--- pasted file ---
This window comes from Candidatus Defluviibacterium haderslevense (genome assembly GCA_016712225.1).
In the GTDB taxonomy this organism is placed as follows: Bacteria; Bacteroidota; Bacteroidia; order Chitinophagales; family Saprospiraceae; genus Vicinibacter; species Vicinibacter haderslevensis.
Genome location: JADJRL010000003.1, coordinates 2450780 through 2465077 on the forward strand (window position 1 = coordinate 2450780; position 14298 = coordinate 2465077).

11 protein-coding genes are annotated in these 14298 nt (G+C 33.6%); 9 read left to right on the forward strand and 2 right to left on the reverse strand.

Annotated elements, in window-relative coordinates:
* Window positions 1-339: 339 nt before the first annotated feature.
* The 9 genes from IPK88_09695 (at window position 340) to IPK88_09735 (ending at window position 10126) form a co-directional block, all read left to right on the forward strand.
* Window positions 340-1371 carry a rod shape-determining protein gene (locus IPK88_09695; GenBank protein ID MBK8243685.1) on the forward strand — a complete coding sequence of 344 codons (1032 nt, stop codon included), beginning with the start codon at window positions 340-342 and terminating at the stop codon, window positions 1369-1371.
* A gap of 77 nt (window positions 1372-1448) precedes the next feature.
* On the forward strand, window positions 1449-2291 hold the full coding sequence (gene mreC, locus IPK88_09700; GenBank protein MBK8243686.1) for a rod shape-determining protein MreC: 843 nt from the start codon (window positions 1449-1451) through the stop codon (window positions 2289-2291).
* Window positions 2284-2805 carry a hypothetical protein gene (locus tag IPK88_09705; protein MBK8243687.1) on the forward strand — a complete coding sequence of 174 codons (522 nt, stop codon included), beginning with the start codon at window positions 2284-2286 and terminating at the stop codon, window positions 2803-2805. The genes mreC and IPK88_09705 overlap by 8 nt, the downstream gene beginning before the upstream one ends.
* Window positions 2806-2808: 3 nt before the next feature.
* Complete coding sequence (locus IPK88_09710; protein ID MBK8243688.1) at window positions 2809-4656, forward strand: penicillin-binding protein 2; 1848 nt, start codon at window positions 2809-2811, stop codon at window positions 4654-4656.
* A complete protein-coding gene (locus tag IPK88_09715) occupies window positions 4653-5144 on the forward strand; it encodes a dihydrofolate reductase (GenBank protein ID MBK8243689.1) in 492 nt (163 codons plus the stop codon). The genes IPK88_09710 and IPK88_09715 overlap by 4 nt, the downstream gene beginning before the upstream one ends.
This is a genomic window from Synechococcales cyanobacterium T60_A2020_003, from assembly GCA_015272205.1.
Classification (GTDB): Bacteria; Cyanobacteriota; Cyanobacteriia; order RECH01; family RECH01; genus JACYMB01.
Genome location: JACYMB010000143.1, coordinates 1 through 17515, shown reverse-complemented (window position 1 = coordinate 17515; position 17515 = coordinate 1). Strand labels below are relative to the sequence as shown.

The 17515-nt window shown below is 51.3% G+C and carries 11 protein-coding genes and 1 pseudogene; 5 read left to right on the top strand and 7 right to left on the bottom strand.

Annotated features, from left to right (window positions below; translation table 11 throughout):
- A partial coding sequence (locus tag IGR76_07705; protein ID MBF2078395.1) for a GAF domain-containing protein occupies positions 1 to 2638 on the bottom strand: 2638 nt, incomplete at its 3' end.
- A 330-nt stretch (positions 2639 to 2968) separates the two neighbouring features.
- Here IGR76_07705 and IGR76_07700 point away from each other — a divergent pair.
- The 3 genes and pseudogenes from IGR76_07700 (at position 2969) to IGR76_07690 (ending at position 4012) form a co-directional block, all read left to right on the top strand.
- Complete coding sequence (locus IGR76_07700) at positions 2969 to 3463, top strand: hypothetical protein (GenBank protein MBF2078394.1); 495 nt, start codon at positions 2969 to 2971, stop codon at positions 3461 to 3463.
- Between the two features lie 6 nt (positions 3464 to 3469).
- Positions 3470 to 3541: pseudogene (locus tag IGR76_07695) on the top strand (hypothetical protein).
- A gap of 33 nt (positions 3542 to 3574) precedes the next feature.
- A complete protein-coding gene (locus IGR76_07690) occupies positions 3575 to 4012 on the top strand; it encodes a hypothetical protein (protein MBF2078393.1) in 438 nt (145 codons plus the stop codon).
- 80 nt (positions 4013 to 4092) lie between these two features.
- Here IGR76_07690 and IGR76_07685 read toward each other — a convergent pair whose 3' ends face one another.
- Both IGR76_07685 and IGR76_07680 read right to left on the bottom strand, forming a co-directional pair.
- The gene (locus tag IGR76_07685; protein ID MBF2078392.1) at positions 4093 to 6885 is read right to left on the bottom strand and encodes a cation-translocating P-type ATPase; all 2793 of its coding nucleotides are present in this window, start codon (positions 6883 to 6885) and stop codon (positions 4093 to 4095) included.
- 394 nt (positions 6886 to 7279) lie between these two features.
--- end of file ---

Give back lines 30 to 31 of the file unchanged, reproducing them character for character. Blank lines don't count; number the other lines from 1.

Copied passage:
- Here IGR76_07690 and IGR76_07685 read toward each other — a convergent pair whose 3' ends face one another.
- Both IGR76_07685 and IGR76_07680 read right to left on the bottom strand, forming a co-directional pair.